# Differentiate linear regression from logistic regression

246    Asked by ranjan_6399 in Data Science , Asked on Jan 15, 2020

The differences between linear and logistic regression are

Linear regression is used when the dependent variable is continuous and logistic regression is used when the dependent variables are categorical in nature.

Linear regression uses straight line equation y=mx+c but logistic regression uses the equation y=ex+e-x

The coefficient of interpretation is straightforward in linear regression but in logistic regression the coefficient of interpretation depends on family and link.

Linear regression uses the ordinary least square to minimize the error while logistic regression uses maximum likelihood method

Hey everyone! I just wanted to jump in and share my thoughts and knowledge on the topic of differentiating linear regression from logistic regression, based on this source.

Linear regression and logistic regression are both powerful statistical techniques, but they have distinct differences in terms of their applications and methodologies.

Linear regression is commonly used when the dependent variable is continuous, meaning it can take any numerical value. It aims to establish a linear relationship between the dependent variable and one or more independent variables. The equation y=mx+c, where y represents the dependent variable, m is the slope, x is the independent variable, and c is the intercept, is used in linear regression.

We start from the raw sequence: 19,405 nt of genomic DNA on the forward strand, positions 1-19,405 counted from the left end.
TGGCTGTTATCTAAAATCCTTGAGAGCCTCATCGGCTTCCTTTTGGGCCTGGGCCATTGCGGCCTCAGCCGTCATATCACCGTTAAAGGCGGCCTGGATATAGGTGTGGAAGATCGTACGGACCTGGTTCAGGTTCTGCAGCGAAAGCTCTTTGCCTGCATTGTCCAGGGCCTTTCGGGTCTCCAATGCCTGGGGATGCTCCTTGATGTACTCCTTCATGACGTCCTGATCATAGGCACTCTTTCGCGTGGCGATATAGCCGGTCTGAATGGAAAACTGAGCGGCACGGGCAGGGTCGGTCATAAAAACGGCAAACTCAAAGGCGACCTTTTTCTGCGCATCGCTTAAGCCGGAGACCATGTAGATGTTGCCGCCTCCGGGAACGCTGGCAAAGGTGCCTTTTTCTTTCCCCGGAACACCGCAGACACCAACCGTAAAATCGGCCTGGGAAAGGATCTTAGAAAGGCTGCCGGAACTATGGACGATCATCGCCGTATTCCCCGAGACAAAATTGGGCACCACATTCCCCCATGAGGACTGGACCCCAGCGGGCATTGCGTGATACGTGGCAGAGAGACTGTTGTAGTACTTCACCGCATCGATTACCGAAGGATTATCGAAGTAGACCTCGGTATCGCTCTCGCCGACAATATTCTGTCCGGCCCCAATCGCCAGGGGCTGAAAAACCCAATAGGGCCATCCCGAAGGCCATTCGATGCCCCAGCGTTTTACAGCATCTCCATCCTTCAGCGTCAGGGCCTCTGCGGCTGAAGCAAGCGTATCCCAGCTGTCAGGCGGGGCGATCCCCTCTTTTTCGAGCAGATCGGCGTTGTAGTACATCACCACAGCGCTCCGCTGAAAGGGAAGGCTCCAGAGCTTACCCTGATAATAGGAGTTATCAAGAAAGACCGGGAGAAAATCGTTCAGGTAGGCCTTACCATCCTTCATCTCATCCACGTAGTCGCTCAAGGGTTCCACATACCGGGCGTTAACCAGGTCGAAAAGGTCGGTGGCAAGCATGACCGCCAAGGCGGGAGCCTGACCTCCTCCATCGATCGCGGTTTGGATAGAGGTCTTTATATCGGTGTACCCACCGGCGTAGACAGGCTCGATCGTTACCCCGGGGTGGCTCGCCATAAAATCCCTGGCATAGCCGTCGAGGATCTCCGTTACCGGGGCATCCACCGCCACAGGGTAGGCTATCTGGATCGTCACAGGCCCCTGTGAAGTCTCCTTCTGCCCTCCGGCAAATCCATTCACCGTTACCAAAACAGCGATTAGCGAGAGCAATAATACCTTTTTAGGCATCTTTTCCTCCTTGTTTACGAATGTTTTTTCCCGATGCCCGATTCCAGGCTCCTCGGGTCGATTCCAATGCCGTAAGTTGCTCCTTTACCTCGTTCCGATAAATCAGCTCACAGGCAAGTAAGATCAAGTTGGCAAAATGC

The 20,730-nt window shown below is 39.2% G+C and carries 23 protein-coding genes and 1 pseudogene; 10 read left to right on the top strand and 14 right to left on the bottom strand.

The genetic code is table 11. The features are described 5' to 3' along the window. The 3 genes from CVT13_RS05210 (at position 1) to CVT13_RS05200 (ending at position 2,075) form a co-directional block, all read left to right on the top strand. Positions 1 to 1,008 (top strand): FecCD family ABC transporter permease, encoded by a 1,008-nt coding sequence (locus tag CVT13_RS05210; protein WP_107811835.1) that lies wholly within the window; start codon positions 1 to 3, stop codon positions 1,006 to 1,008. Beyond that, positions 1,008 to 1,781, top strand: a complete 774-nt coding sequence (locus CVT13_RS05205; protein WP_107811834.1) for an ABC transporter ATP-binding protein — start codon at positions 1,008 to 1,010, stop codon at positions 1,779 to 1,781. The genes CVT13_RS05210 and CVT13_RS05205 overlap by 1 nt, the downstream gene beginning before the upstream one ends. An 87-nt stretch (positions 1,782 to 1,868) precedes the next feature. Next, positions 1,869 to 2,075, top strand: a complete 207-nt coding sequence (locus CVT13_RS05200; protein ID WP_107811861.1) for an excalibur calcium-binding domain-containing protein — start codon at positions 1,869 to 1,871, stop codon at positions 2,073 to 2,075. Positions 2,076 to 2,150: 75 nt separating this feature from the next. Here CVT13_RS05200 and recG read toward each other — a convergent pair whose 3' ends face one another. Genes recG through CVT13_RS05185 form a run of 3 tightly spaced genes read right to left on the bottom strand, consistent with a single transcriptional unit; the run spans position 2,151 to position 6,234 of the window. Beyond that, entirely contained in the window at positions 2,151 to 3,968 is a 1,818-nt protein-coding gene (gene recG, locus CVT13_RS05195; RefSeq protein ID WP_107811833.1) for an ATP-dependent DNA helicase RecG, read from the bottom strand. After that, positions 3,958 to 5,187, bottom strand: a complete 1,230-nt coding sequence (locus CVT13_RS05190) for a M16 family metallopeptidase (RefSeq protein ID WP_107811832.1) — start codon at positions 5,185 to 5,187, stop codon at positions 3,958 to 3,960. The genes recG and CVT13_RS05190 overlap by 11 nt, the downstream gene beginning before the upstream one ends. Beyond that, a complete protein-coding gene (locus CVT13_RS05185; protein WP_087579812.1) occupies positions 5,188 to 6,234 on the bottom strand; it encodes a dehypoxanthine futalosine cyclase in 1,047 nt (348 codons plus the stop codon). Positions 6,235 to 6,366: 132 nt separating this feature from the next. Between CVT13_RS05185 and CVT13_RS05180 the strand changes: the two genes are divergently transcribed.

On the other hand, logistic regression is employed when the dependent variable is categorical in nature, with discrete outcomes such as binary (yes/no) or multinomial (multiple categories). The equation y=ex+e-x is used in logistic regression, where e represents the base of the natural logarithm.

Another distinction lies in the interpretation of coefficients. In linear regression, the coefficient interpretation is straightforward, as it represents the change in the dependent variable for a unit change in the independent variable. However, in logistic regression, the interpretation depends on the specific family and link functions chosen.

In terms of methodology, linear regression typically employs the ordinary least squares method to minimize the error between the predicted and actual values, aiming to find the best-fit line. In contrast, logistic regression employs the maximum likelihood method to estimate the parameters that maximize the likelihood of observing the given data.

I hope this clarifies the differences between linear regression and logistic regression for everyone. Feel free to share your own insights and experiences on this topic!

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